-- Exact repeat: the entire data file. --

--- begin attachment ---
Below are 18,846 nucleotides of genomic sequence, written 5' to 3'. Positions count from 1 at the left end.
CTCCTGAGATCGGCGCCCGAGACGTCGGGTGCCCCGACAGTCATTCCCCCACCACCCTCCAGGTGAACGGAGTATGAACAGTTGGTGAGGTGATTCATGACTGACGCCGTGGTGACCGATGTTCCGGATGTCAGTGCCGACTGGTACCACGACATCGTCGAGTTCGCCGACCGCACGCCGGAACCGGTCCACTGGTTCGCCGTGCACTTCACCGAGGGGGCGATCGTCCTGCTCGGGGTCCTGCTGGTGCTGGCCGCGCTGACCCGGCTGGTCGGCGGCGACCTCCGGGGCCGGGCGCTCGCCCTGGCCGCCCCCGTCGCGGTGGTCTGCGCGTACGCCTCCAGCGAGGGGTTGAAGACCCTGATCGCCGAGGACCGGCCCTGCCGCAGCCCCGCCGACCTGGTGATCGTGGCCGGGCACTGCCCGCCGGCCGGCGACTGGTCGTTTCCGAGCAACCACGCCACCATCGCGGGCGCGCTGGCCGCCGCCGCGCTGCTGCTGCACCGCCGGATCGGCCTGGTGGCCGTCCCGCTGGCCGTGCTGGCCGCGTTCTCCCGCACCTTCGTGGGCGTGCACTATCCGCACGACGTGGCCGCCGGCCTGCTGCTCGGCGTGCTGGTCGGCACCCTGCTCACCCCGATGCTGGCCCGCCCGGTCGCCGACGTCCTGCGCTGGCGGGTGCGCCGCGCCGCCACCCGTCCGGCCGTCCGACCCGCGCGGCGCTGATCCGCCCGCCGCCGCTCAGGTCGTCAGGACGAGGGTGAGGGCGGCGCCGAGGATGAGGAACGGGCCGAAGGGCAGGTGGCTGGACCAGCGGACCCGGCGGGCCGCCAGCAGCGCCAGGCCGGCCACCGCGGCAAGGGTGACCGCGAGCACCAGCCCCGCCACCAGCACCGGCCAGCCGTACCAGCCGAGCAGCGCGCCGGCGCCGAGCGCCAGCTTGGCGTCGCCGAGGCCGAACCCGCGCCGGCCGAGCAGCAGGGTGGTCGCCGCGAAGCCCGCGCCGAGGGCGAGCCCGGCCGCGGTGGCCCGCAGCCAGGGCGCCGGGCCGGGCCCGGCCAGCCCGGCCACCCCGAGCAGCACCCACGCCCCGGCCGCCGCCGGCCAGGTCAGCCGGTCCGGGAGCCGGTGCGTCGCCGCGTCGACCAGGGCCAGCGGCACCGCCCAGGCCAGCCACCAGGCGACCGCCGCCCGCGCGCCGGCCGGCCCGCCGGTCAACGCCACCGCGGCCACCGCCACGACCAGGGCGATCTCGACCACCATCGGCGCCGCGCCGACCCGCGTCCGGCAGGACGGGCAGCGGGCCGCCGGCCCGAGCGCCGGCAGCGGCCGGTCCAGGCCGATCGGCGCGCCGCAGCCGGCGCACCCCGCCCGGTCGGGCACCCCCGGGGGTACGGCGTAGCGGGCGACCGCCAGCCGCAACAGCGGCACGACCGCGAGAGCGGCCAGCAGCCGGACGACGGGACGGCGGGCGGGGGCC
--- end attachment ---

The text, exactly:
Below are 18,846 nucleotides of genomic sequence, written 5' to 3'. Positions count from 1 at the left end.
CTCCTGAGATCGGCGCCCGAGACGTCGGGTGCCCCGACAGTCATTCCCCCACCACCCTCCAGGTGAACGGAGTATGAACAGTTGGTGAGGTGATTCATGACTGACGCCGTGGTGACCGATGTTCCGGATGTCAGTGCCGACTGGTACCACGACATCGTCGAGTTCGCCGACCGCACGCCGGAACCGGTCCACTGGTTCGCCGTGCACTTCACCGAGGGGGCGATCGTCCTGCTCGGGGTCCTGCTGGTGCTGGCCGCGCTGACCCGGCTGGTCGGCGGCGACCTCCGGGGCCGGGCGCTCGCCCTGGCCGCCCCCGTCGCGGTGGTCTGCGCGTACGCCTCCAGCGAGGGGTTGAAGACCCTGATCGCCGAGGACCGGCCCTGCCGCAGCCCCGCCGACCTGGTGATCGTGGCCGGGCACTGCCCGCCGGCCGGCGACTGGTCGTTTCCGAGCAACCACGCCACCATCGCGGGCGCGCTGGCCGCCGCCGCGCTGCTGCTGCACCGCCGGATCGGCCTGGTGGCCGTCCCGCTGGCCGTGCTGGCCGCGTTCTCCCGCACCTTCGTGGGCGTGCACTATCCGCACGACGTGGCCGCCGGCCTGCTGCTCGGCGTGCTGGTCGGCACCCTGCTCACCCCGATGCTGGCCCGCCCGGTCGCCGACGTCCTGCGCTGGCGGGTGCGCCGCGCCGCCACCCGTCCGGCCGTCCGACCCGCGCGGCGCTGATCCGCCCGCCGCCGCTCAGGTCGTCAGGACGAGGGTGAGGGCGGCGCCGAGGATGAGGAACGGGCCGAAGGGCAGGTGGCTGGACCAGCGGACCCGGCGGGCCGCCAGCAGCGCCAGGCCGGCCACCGCGGCAAGGGTGACCGCGAGCACCAGCCCCGCCACCAGCACCGGCCAGCCGTACCAGCCGAGCAGCGCGCCGGCGCCGAGCGCCAGCTTGGCGTCGCCGAGGCCGAACCCGCGCCGGCCGAGCAGCAGGGTGGTCGCCGCGAAGCCCGCGCCGAGGGCGAGCCCGGCCGCGGTGGCCCGCAGCCAGGGCGCCGGGCCGGGCCCGGCCAGCCCGGCCACCCCGAGCAGCACCCACGCCCCGGCCGCCGCCGGCCAGGTCAGCCGGTCCGGGAGCCGGTGCGTCGCCGCGTCGACCAGGGCCAGCGGCACCGCCCAGGCCAGCCACCAGGCGACCGCCGCCCGCGCGCCGGCCGGCCCGCCGGTCAACGCCACCGCGGCCACCGCCACGACCAGGGCGATCTCGACCACCATCGGCGCCGCGCCGACCCGCGTCCGGCAGGACGGGCAGCGGGCCGCCGGCCCGAGCGCCGGCAGCGGCCGGTCCAGGCCGATCGGCGCGCCGCAGCCGGCGCACCCCGCCCGGTCGGGCACCCCCGGGGGTACGGCGTAGCGGGCGACCGCCAGCCGCAACAGCGGCACGACCGCGAGAGCGGCCAGCAGCCGGACGACGGGACGGCGGGCGGGGGCC